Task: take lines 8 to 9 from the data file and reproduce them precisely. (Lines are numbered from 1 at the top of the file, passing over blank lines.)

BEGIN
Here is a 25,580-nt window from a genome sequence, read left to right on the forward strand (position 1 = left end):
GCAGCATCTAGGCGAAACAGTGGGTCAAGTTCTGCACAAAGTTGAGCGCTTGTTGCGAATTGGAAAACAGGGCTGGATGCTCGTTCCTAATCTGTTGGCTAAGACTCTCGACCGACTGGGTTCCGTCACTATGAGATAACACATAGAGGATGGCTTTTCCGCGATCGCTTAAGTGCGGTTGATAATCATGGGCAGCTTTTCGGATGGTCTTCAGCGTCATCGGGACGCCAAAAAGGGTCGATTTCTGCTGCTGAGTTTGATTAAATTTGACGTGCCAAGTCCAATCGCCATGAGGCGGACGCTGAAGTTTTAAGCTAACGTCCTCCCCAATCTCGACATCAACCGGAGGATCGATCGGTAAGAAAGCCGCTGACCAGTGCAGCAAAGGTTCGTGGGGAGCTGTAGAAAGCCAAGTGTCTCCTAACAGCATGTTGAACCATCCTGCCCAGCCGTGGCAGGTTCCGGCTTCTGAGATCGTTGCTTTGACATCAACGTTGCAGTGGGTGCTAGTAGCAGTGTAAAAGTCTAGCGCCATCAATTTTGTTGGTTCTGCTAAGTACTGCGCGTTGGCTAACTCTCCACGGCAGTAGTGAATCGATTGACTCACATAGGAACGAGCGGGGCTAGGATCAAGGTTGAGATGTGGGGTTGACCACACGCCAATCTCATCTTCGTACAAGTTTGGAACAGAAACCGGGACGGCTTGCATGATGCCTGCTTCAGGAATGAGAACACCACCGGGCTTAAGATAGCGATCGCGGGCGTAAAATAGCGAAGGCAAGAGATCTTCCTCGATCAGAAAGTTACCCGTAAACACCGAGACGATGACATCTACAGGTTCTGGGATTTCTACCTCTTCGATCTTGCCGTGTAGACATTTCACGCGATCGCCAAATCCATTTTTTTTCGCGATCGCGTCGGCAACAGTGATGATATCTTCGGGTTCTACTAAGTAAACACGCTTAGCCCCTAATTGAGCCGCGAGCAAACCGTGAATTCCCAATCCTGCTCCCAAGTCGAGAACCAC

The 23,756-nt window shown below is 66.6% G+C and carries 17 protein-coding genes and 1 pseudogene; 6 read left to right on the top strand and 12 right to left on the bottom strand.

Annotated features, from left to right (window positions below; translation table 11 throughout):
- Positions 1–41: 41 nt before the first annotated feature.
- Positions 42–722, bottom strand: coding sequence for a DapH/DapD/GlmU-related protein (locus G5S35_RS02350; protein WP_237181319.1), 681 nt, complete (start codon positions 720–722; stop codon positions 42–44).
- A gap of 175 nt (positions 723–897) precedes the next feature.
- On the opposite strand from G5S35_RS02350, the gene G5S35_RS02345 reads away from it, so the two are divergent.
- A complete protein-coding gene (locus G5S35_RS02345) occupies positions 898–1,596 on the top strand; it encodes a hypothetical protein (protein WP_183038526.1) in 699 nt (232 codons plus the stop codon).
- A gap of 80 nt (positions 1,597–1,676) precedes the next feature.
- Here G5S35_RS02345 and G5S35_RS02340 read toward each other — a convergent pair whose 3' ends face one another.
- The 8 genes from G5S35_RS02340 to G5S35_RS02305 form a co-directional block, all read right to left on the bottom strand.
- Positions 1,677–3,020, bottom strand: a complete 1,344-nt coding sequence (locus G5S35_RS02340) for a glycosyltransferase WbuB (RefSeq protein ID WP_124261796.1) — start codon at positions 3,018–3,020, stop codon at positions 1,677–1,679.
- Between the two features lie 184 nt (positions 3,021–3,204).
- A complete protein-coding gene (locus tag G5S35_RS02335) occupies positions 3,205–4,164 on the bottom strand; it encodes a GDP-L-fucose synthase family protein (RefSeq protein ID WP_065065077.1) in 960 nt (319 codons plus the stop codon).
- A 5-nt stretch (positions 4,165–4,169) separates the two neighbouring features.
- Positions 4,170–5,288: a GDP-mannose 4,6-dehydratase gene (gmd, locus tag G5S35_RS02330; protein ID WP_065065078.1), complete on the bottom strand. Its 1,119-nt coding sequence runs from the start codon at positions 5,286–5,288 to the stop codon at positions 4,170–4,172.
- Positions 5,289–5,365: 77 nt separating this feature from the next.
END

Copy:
- On the opposite strand from G5S35_RS02350, the gene G5S35_RS02345 reads away from it, so the two are divergent.
- A complete protein-coding gene (locus G5S35_RS02345) occupies positions 898–1,596 on the top strand; it encodes a hypothetical protein (protein WP_183038526.1) in 699 nt (232 codons plus the stop codon).